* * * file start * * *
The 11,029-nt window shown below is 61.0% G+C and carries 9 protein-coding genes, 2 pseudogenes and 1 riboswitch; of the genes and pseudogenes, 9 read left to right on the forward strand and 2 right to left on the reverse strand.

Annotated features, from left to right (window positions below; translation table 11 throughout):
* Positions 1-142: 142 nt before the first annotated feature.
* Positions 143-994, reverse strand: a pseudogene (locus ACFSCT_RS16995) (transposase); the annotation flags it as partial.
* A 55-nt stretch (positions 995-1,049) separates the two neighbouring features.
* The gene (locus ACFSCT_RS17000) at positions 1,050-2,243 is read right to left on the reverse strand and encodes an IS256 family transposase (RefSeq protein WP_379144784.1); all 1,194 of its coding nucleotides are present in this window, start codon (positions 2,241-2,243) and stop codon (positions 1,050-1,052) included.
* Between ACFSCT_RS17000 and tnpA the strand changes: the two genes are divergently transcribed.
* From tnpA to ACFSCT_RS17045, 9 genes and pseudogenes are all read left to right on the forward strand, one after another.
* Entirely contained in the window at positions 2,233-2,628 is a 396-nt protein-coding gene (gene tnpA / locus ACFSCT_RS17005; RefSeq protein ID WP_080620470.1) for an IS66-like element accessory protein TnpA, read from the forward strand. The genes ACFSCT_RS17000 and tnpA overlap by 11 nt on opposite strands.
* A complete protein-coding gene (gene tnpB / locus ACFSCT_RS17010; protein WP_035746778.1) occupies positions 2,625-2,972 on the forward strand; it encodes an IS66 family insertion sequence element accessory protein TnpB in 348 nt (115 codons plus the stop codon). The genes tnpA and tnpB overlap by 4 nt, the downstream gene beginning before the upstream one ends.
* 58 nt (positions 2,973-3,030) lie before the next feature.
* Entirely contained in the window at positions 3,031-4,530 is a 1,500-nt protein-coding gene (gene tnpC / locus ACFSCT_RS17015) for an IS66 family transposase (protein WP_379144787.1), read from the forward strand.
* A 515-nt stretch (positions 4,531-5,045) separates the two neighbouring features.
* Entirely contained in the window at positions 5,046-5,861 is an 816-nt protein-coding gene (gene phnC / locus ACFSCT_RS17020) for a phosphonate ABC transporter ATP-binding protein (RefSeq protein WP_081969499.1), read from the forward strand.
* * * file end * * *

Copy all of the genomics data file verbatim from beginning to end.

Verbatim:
The 11,029-nt window shown below is 61.0% G+C and carries 9 protein-coding genes, 2 pseudogenes and 1 riboswitch; of the genes and pseudogenes, 9 read left to right on the forward strand and 2 right to left on the reverse strand.

Annotated features, from left to right (window positions below; translation table 11 throughout):
* Positions 1-142: 142 nt before the first annotated feature.
* Positions 143-994, reverse strand: a pseudogene (locus ACFSCT_RS16995) (transposase); the annotation flags it as partial.
* A 55-nt stretch (positions 995-1,049) separates the two neighbouring features.
* The gene (locus ACFSCT_RS17000) at positions 1,050-2,243 is read right to left on the reverse strand and encodes an IS256 family transposase (RefSeq protein WP_379144784.1); all 1,194 of its coding nucleotides are present in this window, start codon (positions 2,241-2,243) and stop codon (positions 1,050-1,052) included.
* Between ACFSCT_RS17000 and tnpA the strand changes: the two genes are divergently transcribed.
* From tnpA to ACFSCT_RS17045, 9 genes and pseudogenes are all read left to right on the forward strand, one after another.
* Entirely contained in the window at positions 2,233-2,628 is a 396-nt protein-coding gene (gene tnpA / locus ACFSCT_RS17005; RefSeq protein ID WP_080620470.1) for an IS66-like element accessory protein TnpA, read from the forward strand. The genes ACFSCT_RS17000 and tnpA overlap by 11 nt on opposite strands.
* A complete protein-coding gene (gene tnpB / locus ACFSCT_RS17010; protein WP_035746778.1) occupies positions 2,625-2,972 on the forward strand; it encodes an IS66 family insertion sequence element accessory protein TnpB in 348 nt (115 codons plus the stop codon). The genes tnpA and tnpB overlap by 4 nt, the downstream gene beginning before the upstream one ends.
* 58 nt (positions 2,973-3,030) lie before the next feature.
* Entirely contained in the window at positions 3,031-4,530 is a 1,500-nt protein-coding gene (gene tnpC / locus ACFSCT_RS17015) for an IS66 family transposase (protein WP_379144787.1), read from the forward strand.
* A 515-nt stretch (positions 4,531-5,045) separates the two neighbouring features.
* Entirely contained in the window at positions 5,046-5,861 is an 816-nt protein-coding gene (gene phnC / locus ACFSCT_RS17020) for a phosphonate ABC transporter ATP-binding protein (RefSeq protein WP_081969499.1), read from the forward strand.